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 Yearling
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  • 0 posts edited
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  • 204 votes cast
Jan
20
comment Why didn't OSes securely delete files right from the beginning? And why do they still not do this?
@Insane not a down voter; but if I was going to object over anything it'd be ignoring that secure delete is incompatible with a feature that ordinary users need far more often (and which is pointed out in other answers): Being able to recover something deleted by accident.
Jan
18
comment Can we drop XP from HTTPS support? If not, when?
@My1 You really should be looking at traffic logs for your own sites to determine how many of your users are on XP. However the major web statistics tracking companies, Net Market Share, and Stats Counter both attempt to give aggregate numbers for the internet as a whole. The two sites use different methodologies (the details are another question entirely), but broadly speaking NetMarketShare gives more weight to light users and those in the developing world, while StatsCounter is dominated by heavy users in the US/EU.
Jan
13
comment Reading physical memory frame previously owned by another process to read contents of its memory page
@KOLANICH If I'm reading that correctly (flow chart and next para) any page sent to a user application will have old data overwritten; the kernel may be able to see them. Free but dirty pages can either be zeroized and made available for normal allocations, used for memory mapped files (in this case the old data is overwritten by the file before it's given to the application), or used for allocations by the kernel. What happens in the latter case isn't discussed: It's possible the kernel sanitizes them itself. It's also possible that kernel level code is implicitly trusted (I hope it's not).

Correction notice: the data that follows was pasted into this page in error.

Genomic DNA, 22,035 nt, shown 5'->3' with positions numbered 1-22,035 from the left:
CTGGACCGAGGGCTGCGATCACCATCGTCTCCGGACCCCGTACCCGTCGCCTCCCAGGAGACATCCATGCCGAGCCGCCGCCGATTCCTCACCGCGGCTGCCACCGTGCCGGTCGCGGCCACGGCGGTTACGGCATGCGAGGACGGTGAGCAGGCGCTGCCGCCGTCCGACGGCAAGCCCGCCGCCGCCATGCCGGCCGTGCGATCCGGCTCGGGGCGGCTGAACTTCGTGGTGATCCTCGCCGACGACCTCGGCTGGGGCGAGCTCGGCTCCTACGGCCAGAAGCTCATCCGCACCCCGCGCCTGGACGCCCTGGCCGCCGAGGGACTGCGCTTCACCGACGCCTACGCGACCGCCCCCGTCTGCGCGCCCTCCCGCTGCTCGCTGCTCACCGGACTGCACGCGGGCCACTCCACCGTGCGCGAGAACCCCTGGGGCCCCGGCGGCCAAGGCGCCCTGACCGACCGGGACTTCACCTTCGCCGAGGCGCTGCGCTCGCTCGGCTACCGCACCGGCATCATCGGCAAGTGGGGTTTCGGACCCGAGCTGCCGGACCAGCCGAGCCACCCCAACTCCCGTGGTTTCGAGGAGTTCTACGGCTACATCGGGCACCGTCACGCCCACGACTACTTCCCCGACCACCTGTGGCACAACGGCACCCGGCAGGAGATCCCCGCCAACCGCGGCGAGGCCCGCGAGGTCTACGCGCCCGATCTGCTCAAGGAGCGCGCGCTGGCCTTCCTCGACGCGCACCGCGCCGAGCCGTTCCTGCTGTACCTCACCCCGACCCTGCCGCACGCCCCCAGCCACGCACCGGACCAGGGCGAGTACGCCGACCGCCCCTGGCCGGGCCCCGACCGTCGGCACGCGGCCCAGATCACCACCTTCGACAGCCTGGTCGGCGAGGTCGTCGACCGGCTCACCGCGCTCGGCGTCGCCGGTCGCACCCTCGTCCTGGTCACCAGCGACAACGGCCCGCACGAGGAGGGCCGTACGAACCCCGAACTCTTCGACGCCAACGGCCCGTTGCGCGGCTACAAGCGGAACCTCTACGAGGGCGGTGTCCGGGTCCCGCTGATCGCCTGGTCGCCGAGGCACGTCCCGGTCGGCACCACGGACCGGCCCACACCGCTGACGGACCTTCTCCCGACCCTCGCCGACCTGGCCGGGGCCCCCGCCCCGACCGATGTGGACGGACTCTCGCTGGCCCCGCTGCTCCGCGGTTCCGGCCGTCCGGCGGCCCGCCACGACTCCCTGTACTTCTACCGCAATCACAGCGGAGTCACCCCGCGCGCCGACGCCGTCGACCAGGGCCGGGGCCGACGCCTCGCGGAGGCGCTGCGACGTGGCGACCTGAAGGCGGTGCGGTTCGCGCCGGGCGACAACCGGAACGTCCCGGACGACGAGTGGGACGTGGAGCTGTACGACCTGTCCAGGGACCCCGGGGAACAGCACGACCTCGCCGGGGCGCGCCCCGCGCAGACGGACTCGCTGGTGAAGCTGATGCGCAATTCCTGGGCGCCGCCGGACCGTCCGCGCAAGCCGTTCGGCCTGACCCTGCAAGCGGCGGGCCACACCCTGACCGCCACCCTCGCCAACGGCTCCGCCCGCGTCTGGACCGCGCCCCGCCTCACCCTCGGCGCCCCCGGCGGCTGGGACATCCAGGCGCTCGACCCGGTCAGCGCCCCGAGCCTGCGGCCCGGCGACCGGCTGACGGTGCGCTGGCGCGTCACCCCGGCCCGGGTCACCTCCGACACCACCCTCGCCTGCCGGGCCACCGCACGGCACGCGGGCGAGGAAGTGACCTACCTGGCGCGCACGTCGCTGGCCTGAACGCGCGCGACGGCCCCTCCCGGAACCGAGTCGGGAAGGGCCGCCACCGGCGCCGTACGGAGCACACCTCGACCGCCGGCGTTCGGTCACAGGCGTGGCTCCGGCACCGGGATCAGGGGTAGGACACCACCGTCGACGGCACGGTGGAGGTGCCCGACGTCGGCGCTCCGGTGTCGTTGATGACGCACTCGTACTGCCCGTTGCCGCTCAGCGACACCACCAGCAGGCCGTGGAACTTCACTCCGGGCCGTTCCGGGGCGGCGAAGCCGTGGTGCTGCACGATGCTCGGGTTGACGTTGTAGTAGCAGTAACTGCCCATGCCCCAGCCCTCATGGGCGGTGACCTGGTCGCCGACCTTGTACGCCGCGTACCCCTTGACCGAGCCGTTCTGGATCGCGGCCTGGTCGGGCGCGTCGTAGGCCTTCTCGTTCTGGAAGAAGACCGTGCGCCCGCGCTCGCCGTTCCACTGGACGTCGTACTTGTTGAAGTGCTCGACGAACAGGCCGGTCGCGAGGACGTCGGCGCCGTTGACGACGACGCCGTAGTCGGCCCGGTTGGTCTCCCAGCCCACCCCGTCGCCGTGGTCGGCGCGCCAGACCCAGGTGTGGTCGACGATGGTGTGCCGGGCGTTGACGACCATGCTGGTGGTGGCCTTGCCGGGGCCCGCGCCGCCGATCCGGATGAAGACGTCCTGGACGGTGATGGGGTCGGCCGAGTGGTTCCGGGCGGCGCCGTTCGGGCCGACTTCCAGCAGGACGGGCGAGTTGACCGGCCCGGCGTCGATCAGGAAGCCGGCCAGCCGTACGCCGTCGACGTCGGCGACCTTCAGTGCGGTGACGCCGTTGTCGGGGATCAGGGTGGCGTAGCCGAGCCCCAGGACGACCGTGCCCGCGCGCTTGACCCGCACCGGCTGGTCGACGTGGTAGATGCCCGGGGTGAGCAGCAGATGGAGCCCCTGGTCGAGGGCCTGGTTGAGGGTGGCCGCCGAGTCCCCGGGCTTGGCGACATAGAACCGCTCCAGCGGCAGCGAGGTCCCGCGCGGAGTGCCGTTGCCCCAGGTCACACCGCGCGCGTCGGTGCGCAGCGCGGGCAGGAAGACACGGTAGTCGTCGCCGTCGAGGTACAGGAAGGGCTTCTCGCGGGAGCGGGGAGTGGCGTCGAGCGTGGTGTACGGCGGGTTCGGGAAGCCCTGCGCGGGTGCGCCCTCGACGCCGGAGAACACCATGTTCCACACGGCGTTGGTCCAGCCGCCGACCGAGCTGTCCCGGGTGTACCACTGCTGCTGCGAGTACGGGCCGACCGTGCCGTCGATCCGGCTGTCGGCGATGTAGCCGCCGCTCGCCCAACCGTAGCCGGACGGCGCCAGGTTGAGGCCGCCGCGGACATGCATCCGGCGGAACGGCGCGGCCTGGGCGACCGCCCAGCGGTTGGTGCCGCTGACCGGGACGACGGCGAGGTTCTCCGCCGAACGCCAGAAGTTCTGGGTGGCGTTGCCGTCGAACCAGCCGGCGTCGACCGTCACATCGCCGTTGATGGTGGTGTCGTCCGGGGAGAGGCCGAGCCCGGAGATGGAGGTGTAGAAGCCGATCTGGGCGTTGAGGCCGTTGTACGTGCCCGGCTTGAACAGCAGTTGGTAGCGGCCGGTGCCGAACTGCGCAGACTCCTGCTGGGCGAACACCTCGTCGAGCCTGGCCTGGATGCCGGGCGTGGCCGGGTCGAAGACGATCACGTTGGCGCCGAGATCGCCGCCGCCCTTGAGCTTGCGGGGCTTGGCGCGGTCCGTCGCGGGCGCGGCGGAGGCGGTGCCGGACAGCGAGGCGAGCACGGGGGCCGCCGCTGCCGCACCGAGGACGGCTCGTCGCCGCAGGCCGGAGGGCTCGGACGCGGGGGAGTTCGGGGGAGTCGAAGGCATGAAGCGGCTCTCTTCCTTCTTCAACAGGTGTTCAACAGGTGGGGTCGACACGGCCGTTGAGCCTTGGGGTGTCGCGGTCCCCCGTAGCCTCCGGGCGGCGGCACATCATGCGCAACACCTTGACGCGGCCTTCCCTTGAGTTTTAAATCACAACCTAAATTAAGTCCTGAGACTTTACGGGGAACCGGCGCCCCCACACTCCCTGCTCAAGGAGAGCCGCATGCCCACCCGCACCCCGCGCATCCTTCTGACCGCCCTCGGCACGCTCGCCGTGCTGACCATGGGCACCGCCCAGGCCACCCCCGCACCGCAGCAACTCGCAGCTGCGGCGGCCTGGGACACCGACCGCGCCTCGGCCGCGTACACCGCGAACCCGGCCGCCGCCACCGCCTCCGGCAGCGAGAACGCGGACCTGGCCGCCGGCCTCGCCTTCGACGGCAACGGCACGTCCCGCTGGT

Jan
4
comment A destructive force can always leak information through HTTP packets. Should I bother configuring outbound rules on my firewall?
An attacker with a battering ram can always break my door down. Should I bother closing it when I leave my home? While basic security measures won't stop the most sophisticated attacks, attacks going after the weakest common denominator are far more common than being targeted by a hostile govt intelligence agency/etc; just as most thefts are crimes of convenience not all out attacks on your home.
Jan
1
comment Is there a secure way to transfer data outside the Internet?
Newegg shows several internal CD/DVD ROM only drives for <$20. They're niche devices, but there is some demand from customers in secure systems for whom the read only status is a feature. Depending on how paranoid you are; you might worry about if they're actually RW devices that just had the write part disabled in firmware.
Dec
14
awarded  Yearling
Dec
2
comment Why is Steam so insistent on security?
@immibis What're you finding particularly annoying with it? Aside from if you're regularly playing on several different devices or don't have a reliable internet connection, nothing I've seen it do has ever felt intrusive. Since I only need to log on when buying a game or switching computers (can only be logged on in computer at a time), I find myself having to enter a password much less frequently than I do for any of my financial accounts.
Dec
1
comment Corporate computers have own corporation's cert as trusted CA; should I consider all traffic compromised?
For #1, the easier option for a corporation that's doing https monitoring of some sort is just to block https traffic not using their CA from non-whitelisted domains. In my employer's case this is banking, healthcare, 'anonymous' employee surveys (but only if someone complains), and at least one major client that vocally objected to traffic to them being tampered with.
Nov
30
answered After getting doxxed, how can one protect personally identifiable information?
Nov
20
comment How safe are employee laptops in China against International corporate espionage?